Last week, Miss USA Olivia Culpo captured the Miss Universe 2012 crown. Her win culminated two weeks of pageant events, including a preliminary competition that I had the honor to judge for second year. My favorite part is interviewing all 89 contestants from around the world. I get to speak with young women from so many different countries, languages, and cultures. Amidst this global diversity, one common piece of advice emerged from many of the interviews: “Be yourself.” Whether you aspire to be Miss Universe or explore the universe as an astronaut (or both!), it’s a life lesson for becoming a WIN GIRL.
Pageant contestants are often derided for being “cookie cutter.” They can often sport similar looks, recurring hairstyles, and predictable dresses (which one of my fashion designer friends calls “Pageant Betty” gowns.) But the urge to conform is not unique to beauty pageants. In any endeavor, especially judged competitions, it’s a common trap to fit into what you think is the pre-ordained mold of a winner. Have you seen what figure skating and gymnastic athletes do to meet judges’ expectations? If I have to hear another figure skater use “Carmen” or “Swan Lake” as her music choice, I might scream.
That’s why it was pleasantly surprising to hear a number of Miss Universe delegates say the best advice they received, in preparing for the pageant or just in life, was to “Be yourself.” I heard variations on this theme – such as “Be authentic,” “Find your voice” or “Be true to yourself” – but they all expressed the same sentiment. It was eye-opening to see this mantra transcends geography and culture.
From a judge’s seat, I could discern which young ladies showed their authentic personalities from those who were acting more “managed.” I applaud every delegate who expressed her true self – whether it be through how she answered interview questions, her style choices, or how she smiled. Even at a beauty pageant, what is on the inside still counts.
When I give motivational speeches, one of “Jimmy’s Ways to Win in Life” that I advocate is to be who you are so that people know the true you. I know that saying “Be yourself” sounds corny. But I believe you can’t hear it often enough. Although it only takes two words to say, it can take years to master.
The need for authenticity rings especially true for me. As a child, I was acutely aware that I am an immigrant, a racial minority and gay. On their own, each of those traits signaled that I did not fit in; combined, they made me work overtime to conform to the other kids I saw in school and to images I saw in the media.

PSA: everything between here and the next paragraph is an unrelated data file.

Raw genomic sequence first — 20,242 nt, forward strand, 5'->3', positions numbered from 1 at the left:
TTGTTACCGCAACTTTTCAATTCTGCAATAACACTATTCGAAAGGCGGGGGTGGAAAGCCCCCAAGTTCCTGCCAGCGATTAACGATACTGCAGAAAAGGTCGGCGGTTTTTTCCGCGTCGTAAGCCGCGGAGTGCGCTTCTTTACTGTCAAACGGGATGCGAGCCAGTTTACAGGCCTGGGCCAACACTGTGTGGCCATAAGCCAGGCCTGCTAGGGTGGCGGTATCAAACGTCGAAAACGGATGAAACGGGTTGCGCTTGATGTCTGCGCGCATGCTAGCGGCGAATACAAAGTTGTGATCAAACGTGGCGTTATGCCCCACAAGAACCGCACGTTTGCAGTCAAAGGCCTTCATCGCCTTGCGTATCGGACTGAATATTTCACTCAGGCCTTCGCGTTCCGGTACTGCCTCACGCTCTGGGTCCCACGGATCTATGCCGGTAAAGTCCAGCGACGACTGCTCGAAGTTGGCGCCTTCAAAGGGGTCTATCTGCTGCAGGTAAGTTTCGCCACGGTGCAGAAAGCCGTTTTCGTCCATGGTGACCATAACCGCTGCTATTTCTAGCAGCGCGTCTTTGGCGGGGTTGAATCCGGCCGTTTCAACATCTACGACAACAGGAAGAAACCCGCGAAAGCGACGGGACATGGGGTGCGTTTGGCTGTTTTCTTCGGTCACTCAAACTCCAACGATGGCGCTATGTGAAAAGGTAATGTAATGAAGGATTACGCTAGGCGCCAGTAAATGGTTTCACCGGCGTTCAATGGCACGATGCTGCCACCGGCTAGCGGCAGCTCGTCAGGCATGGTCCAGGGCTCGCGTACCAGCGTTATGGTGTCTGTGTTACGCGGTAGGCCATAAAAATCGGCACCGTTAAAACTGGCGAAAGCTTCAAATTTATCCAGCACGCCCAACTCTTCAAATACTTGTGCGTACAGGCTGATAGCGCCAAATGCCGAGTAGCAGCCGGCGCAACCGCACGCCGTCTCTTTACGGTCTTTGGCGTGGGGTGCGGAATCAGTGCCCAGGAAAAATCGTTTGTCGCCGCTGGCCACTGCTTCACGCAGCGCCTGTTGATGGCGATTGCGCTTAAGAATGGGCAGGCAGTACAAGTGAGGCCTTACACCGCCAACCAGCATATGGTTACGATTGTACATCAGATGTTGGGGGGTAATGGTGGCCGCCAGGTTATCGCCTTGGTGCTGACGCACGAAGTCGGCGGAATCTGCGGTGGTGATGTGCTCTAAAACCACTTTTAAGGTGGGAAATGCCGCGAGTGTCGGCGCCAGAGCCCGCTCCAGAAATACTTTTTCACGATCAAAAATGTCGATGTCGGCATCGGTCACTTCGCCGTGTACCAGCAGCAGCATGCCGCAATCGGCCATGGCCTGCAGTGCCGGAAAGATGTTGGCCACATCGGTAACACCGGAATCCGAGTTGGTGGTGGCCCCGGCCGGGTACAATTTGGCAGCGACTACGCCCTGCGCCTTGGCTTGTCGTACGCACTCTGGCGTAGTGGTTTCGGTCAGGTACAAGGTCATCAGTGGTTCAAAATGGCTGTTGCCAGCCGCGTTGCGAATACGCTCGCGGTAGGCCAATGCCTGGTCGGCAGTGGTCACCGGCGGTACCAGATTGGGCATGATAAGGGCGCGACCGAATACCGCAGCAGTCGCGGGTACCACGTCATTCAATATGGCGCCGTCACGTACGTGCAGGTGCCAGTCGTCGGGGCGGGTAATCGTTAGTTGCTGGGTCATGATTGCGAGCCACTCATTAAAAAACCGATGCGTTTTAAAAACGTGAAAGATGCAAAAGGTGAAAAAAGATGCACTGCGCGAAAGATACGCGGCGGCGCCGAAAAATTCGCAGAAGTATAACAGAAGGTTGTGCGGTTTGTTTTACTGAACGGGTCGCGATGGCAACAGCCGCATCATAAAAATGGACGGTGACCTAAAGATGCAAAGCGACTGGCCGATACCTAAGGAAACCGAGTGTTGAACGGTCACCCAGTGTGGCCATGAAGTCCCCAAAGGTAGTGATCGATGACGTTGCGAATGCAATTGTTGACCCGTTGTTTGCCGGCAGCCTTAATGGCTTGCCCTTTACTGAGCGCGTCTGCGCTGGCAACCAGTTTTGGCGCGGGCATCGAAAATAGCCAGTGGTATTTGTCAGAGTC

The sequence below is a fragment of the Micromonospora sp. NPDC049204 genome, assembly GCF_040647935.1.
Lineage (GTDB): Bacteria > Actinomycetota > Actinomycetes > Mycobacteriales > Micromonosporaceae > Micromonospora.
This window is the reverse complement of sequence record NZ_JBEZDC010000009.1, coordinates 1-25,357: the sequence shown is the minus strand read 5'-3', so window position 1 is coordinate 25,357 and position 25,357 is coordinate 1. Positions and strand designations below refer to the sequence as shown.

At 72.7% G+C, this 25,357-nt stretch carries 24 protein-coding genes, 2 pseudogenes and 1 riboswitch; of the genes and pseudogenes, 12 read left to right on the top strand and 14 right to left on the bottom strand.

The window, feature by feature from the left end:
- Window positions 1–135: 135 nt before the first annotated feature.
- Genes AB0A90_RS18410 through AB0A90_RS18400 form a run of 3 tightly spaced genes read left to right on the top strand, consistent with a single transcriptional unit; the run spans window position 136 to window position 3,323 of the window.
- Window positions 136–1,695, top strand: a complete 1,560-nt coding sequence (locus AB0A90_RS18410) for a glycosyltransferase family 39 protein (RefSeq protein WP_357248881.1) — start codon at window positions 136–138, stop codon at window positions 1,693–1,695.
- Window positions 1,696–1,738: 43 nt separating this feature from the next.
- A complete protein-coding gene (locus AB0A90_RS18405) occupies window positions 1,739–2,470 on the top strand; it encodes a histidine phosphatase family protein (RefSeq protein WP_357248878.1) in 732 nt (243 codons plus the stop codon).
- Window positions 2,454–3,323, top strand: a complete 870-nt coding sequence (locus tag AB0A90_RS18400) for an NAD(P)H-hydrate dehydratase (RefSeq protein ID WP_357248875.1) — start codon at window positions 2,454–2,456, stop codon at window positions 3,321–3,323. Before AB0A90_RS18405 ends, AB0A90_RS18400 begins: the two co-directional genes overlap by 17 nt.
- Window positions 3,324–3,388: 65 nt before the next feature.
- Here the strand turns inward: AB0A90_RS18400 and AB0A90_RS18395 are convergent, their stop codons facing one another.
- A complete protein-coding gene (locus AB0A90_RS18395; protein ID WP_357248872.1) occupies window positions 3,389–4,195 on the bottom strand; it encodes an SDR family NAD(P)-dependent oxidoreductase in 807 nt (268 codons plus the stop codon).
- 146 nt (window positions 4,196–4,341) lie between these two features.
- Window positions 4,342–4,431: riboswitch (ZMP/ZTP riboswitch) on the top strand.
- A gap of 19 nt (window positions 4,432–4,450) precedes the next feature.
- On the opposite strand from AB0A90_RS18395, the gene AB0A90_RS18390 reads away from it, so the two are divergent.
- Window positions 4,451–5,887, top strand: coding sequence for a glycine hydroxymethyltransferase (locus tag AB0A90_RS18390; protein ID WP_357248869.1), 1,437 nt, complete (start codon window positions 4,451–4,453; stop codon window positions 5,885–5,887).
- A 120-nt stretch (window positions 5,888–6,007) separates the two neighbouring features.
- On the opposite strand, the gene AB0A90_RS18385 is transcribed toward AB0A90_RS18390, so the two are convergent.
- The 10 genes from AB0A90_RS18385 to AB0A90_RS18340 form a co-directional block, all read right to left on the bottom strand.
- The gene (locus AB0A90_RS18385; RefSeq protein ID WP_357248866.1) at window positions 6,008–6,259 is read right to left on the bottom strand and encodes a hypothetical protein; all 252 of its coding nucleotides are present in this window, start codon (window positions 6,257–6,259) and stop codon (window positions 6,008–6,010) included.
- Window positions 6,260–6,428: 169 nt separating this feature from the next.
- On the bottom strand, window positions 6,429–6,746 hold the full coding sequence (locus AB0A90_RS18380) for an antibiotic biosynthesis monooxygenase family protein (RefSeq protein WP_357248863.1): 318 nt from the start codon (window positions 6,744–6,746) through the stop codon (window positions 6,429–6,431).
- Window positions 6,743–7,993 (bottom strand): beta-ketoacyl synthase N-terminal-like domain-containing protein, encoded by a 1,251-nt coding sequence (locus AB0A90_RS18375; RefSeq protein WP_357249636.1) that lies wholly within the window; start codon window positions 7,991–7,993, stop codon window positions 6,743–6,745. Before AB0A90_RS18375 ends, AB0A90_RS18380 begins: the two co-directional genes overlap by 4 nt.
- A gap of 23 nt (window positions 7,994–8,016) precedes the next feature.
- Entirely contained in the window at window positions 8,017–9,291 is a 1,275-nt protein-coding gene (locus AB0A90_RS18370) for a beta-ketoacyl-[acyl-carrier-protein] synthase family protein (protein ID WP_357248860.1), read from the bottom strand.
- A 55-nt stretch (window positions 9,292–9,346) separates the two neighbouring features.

But one day, I woke up to the fact that who you are – your heritage, your race, your gender, your sexual orientation, everything about your identity – is what defines you and makes you unique. I once thought that being myself might be a detriment in my personal and professional life; but in fact, it has actually become one of my greatest assets. In my legal career, I stand out from other lawyers precisely because of my unique personality and distinctive background. Letting people know me also helped me forge stronger relationships with my clients, my friends and my family.
Of course, you can’t completely ignore societal expectations. To a certain extent, we must all play roles in life. And there’s always room for improvement, to be a better version of yourself. But don’t spend years trying to be someone else’s version of you.
It isn’t always easy. You will learn and must come to accept that every opportunity, every job, every victory is not meant for you. Most of the contestants in this year’s Miss Universe pageant did not advance to the semi-finals, and 88 of them did not win the crown. And fate tells us that was meant to be. But they can all win in life by being themselves.
While we all like to win, it’s better to approach life as your authentic self – rather than fitting into someone else’s mold purely to achieve an end result. Over time, you will end up with experiences that are meant to find you – whether it be the right college, career, romantic relationship, or even beauty pageant result.
Speaking of experiences meant to find someone, that is the perfect description for Brook Lee, the USA’s last winner of Miss Universe and someone who I am lucky to call my friend. Until last week, it had been 15 years since a Miss USA won the Miss Universe crown. That was in 1997, when Brook won by being exactly the same person she is today. She let her smart, refreshing, and funny personality shine through.
During the interview phases of competition, Brook didn’t give the same pat answers you might expect to hear from beauty queens. The final 3 contestants all received the same “Final Question”: If there were no rules in your life, for one day, and you could be outrageous, what would you do? To this day, her answer remains legendary to pageant fans. A lover of food despite pageant expectations, Brook replied: “I would eat everything in the world! You do not understand! I would eat everything…twice!” Being herself is what allowed Brook to stand out from the field and truly shine on stage.
With New Year’s around the corner, think about a resolution for 2013 to try more to reveal your authentic self. It’s a lesson not just from me, but also from some Miss Universe contestants. You will WIN in life if you just “Be yourself.”
Miss Universe 2012/Olivia Culpo photo courtesy of Miss Universe Organization web site.
Brook Lee photo courtesy of Brook Lee’s Facebook fan page.
This article was originally posted on HelloGiggles.com.